Carbon offsets are the new Bitcoin; plus Trane's high ESG bar on exec comp

Welcome to Callaway Climate Insights, and happy Cinco de Mayo. Please enjoy, and share with your colleagues.

Coastal forests can store twice as much carbon per acre as the trees deeper inland. Above, California’s Humboldt coast. Photo: Bureau of Land Management/Bob Wick.

As carbon markets develop around the world, where polluters can pay for excess polluting by buying credits like a baseball team uses fines to exceed a salary cap, the integrity of carbon credits is becoming an urgent issue.

The credits sold to the polluters by owners of pristine forestland around the world are almost impossible to value properly; the Bitcoin of the climate world, if you will. Two major news investigations this week highlight the problem in dramatic detail.

One piece, written by ProPublica about a report by San Francisco-based CarbonPlan, estimates that up to a third of $1.8 billion in credits issued in a Northern California plan weren’t yielding any carbon benefits. So polluters were paying to add more carbon into the atmosphere that wasn’t offset, to the tune of the equivalent of 8.5 million car exhausts.

Another by The Guardian and Earther, the investigative arm of Greenpeace, found inconsistencies in 10 credit schemes used by airlines to pay for their fossil fuel use.

Like environmental, social, and governance funds and stocks, the metrics around carbon credits are still forming. Groups like Verra, a non-profit with some of the world’s most complete carbon standards, are doing great work to develop the market.

But like Bitcoin, it’s a developing market with lots of inconsistencies, often tied to the diversity of types of trees in the forests being measured, or the promised lifespans of those forests as part of the offset deal. As carbon markets become more sophisticated, the development of better industry standards will become a profitable quest.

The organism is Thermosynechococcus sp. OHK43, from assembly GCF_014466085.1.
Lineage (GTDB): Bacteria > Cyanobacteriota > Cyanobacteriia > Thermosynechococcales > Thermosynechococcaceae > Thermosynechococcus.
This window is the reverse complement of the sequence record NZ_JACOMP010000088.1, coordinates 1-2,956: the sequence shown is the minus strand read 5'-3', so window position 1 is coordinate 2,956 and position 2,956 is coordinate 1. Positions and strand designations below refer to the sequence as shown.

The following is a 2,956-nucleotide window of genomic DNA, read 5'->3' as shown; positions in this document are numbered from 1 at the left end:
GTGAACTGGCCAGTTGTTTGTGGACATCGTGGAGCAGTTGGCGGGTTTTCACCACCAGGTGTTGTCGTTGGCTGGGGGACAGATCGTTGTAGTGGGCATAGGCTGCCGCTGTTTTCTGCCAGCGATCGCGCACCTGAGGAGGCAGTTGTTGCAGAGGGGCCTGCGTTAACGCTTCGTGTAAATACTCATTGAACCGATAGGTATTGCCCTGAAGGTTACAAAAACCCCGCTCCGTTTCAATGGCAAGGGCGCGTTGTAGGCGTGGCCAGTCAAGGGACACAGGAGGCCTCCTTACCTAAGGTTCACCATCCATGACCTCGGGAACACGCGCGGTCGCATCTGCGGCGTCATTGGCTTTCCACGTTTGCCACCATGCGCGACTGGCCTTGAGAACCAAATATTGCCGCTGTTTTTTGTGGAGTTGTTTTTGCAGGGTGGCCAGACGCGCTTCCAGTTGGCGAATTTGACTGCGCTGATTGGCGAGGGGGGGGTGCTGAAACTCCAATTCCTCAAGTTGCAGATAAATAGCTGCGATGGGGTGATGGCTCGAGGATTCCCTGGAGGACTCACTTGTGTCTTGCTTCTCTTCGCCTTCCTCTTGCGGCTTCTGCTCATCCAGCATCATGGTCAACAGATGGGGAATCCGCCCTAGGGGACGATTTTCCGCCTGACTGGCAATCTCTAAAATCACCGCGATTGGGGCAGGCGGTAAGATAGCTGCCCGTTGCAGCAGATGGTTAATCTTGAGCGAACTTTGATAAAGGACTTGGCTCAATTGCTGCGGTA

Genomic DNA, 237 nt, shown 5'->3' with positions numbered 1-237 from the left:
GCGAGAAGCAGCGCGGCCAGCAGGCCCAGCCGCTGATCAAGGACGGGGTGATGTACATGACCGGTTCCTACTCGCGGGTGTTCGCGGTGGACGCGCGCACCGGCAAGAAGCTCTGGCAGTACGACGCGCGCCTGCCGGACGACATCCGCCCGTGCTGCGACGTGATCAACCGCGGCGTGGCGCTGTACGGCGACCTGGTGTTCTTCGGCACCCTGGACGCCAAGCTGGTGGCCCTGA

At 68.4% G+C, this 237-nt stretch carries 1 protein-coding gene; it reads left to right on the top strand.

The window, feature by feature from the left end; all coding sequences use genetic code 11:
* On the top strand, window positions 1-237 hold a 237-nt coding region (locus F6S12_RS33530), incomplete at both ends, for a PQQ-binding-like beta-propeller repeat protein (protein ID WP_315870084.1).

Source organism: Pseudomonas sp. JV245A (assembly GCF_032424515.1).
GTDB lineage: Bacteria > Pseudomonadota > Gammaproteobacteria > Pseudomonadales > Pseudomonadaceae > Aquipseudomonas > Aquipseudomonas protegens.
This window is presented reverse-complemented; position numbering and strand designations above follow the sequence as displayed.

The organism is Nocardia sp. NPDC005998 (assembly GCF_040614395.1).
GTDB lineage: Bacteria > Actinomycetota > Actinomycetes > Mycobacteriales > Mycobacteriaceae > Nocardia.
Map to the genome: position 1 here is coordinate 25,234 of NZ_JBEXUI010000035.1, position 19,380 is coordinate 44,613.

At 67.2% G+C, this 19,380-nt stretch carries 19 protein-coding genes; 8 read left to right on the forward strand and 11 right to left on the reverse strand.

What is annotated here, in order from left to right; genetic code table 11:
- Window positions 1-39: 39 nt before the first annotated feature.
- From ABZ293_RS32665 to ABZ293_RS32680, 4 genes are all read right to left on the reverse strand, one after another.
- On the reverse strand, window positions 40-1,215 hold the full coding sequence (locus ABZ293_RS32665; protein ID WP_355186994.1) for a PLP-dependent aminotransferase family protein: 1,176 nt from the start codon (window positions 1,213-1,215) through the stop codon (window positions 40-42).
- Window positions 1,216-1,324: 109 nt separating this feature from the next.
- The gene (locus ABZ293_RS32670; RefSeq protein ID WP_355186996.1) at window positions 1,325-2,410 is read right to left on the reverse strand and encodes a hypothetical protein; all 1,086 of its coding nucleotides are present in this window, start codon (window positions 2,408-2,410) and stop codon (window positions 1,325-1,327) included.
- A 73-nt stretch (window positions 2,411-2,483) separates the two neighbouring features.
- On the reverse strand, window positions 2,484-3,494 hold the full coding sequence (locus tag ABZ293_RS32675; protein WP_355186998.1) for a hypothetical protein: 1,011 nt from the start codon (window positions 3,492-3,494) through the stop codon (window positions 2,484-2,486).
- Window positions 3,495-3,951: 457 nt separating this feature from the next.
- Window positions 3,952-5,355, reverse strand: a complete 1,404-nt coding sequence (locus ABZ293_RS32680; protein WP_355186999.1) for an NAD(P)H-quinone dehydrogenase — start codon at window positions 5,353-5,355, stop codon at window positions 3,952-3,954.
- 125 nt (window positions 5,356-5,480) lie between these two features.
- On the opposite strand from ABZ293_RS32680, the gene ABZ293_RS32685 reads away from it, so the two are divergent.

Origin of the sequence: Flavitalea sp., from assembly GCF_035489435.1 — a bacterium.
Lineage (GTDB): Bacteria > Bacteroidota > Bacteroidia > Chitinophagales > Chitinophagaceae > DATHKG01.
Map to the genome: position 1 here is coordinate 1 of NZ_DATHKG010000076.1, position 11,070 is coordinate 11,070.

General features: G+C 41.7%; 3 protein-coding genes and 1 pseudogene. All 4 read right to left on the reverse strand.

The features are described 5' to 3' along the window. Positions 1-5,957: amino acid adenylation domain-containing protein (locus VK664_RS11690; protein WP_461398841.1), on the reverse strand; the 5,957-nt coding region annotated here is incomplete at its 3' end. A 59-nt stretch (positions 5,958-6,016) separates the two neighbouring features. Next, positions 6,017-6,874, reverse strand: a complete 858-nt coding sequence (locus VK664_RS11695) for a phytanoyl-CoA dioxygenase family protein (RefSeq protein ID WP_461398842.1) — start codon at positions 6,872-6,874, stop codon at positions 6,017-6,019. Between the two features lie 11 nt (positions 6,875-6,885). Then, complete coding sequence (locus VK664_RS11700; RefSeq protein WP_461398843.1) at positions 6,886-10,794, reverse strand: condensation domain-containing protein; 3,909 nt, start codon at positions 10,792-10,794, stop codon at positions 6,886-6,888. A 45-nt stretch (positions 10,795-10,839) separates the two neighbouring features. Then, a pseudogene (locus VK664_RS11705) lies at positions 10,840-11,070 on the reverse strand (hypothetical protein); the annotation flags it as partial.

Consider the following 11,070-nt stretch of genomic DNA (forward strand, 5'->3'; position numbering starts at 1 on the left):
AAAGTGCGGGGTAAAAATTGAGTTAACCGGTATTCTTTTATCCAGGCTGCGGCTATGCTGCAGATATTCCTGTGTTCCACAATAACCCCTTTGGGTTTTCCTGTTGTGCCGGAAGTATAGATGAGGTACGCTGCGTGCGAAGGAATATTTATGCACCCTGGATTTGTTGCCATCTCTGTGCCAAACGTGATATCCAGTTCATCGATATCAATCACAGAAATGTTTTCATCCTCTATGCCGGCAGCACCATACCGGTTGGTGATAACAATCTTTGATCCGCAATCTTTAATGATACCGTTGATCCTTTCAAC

More insights below. . . .

Don’t forget to contact me directly if you have suggestions or ideas at dcallaway@callawayclimateinsights.com.

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Wednesday’s subscriber insights: A sample of our best offerings

The Geysers geothermal field north of San Francisco is the largest complex of geothermal power plants in the world. The Geysers in 2018 provided 50% of California's geothermal generation, according to operator Calpine.

. . . . Trane Technologies, which topped earnings estimates Wednesday, also announced an executive compensation plan that links ESG metrics to performance, setting a high bar at the beginning of a new bonus trend in corporate America. Read more here. . . .

. . . . Geothermal and tidal technologies often get left behind in discussions on renewable energy, as solar, wind and hydro take center stage, but a spate of deals in the two industries is calling attention to the value of consistent renewable energy. Read more here. . . .


Editor’s picks: The newest cicada invasion - trillions of them - comes early, thanks to climate change

Trillions of Brood X cicadas will be here in days, at most a few weeks. They’re emerging from their 17-year underground sleep earlier than usual because of climate change, scientists say.

Editor’s picks:

  • Climate change is bringing trillions of Brood X cicadas out early

  • Democrats propose $73 billion for clean buses, transit

  • New tech: Used EV batteries could store solar energy

Read all of today’s news.


Data driven: Don’t buy it

4.2 billion

. . . . equals the number of consumers globally, right now. If everyone lived like Western consumers we would need five planets to support us, according to TheWorldCounts. The consumer class will grow from 3.5 billion in 2017 to 5.6 billion by 2030. A consumer is defined as someone able to buy goods and services beyond the satisfaction of basic needs. . . .